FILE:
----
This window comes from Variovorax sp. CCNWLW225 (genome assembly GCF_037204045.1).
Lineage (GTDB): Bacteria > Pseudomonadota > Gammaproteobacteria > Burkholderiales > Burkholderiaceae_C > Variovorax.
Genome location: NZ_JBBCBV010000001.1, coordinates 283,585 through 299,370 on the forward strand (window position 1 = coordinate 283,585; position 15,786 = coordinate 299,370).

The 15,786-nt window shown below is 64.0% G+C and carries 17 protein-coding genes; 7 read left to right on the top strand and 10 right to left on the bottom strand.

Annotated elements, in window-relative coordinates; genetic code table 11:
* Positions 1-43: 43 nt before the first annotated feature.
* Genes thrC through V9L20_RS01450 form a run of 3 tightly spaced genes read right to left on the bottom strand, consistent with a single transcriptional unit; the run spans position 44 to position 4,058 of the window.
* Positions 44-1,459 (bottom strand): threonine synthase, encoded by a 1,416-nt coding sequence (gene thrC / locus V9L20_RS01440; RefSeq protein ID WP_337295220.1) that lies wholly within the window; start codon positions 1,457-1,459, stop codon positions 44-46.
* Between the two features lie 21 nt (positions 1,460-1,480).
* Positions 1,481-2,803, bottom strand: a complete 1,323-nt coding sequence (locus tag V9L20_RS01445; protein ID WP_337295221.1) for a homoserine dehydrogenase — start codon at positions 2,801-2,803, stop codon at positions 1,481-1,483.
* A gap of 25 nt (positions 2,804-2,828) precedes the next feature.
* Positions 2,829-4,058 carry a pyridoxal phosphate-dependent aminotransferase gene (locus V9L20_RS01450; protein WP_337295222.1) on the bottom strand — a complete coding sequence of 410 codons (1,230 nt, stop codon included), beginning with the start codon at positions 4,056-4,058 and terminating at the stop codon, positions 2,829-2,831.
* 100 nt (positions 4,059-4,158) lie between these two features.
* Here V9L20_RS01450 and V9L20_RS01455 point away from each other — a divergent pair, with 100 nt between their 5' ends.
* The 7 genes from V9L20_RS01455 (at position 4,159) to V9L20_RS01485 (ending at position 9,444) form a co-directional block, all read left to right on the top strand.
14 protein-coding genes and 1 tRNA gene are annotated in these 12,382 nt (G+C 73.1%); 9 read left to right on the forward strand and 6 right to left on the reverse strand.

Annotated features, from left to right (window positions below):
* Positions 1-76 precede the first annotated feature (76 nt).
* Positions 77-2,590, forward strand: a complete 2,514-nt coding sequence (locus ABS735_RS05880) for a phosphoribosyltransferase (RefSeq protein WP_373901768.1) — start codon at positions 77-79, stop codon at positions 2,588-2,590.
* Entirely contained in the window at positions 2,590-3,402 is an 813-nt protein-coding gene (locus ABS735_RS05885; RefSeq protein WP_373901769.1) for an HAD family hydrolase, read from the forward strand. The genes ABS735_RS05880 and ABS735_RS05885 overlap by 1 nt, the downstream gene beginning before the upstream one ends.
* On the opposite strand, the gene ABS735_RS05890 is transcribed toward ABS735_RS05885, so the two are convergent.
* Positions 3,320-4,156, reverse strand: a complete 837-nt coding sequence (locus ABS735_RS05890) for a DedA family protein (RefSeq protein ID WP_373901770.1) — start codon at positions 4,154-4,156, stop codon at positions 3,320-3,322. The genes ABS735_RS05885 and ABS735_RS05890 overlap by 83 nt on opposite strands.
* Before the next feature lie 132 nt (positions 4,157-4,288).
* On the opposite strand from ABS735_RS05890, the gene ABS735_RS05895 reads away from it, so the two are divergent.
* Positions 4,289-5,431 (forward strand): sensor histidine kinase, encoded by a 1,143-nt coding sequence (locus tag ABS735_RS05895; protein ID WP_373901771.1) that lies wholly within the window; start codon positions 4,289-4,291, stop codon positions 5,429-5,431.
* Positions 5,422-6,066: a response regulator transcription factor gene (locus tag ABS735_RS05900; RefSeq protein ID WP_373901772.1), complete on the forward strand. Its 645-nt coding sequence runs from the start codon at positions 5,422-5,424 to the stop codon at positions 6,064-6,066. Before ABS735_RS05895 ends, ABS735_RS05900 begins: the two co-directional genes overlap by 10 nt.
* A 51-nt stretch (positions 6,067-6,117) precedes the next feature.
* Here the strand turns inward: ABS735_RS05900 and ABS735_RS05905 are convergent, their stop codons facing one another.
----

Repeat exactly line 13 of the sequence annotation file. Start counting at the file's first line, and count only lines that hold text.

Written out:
* 100 nt (positions 4,059-4,158) lie between these two features.